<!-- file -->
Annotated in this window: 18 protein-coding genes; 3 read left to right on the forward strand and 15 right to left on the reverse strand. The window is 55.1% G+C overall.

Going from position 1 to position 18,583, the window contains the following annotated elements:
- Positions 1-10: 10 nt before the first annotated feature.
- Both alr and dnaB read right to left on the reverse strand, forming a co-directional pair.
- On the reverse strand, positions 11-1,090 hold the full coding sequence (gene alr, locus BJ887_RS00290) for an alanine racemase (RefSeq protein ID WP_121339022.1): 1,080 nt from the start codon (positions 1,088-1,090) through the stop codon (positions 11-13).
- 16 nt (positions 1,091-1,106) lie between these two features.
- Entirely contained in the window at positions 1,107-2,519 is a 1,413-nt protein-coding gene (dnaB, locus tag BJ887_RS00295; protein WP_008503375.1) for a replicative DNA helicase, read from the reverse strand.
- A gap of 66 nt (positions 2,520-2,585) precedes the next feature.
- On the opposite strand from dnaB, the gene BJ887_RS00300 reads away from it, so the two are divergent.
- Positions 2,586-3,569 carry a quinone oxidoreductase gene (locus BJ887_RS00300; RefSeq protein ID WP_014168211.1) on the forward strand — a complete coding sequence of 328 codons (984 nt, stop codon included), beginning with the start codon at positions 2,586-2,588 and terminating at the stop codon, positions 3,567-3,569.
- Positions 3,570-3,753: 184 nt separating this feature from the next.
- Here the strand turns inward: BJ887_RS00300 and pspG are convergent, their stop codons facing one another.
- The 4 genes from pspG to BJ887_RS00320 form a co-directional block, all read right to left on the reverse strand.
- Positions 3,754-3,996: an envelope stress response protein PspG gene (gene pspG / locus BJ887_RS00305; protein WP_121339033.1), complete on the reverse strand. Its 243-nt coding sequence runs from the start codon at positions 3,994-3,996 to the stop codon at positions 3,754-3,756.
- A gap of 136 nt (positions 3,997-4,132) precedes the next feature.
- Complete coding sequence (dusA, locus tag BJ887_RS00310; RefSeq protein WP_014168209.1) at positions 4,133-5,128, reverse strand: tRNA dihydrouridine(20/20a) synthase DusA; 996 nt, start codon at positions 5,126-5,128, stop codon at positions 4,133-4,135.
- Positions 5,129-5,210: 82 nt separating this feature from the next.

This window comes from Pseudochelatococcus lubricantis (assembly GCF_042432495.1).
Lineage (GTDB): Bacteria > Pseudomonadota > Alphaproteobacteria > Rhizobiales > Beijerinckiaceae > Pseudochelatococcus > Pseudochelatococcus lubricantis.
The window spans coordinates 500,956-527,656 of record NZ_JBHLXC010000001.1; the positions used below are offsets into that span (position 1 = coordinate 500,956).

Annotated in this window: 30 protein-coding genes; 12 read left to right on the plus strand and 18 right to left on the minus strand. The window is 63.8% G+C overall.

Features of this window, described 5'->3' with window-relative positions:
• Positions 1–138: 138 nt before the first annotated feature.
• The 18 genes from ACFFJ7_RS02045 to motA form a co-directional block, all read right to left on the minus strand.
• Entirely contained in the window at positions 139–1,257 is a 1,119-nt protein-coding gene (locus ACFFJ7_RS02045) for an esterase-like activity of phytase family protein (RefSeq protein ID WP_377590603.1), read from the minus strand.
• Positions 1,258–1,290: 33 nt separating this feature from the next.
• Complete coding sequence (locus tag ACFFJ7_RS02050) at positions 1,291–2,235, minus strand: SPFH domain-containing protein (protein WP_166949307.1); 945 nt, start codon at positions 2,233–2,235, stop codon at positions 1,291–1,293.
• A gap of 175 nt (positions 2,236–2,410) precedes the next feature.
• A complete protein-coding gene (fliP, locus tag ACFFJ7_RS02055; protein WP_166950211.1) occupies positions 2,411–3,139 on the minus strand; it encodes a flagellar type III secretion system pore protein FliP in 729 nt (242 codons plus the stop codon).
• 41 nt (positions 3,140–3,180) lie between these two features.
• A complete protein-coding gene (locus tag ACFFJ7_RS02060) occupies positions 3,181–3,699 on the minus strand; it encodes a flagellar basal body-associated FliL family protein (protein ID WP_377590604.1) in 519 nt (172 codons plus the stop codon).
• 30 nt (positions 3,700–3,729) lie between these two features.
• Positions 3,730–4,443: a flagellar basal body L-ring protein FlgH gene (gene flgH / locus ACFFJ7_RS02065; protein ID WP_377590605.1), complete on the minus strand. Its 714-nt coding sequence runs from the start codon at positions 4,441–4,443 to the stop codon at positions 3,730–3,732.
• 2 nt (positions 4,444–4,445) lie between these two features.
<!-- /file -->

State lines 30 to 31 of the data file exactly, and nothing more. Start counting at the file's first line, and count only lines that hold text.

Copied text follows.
• 41 nt (positions 3,140–3,180) lie between these two features.
• A complete protein-coding gene (locus tag ACFFJ7_RS02060) occupies positions 3,181–3,699 on the minus strand; it encodes a flagellar basal body-associated FliL family protein (protein ID WP_377590604.1) in 519 nt (172 codons plus the stop codon).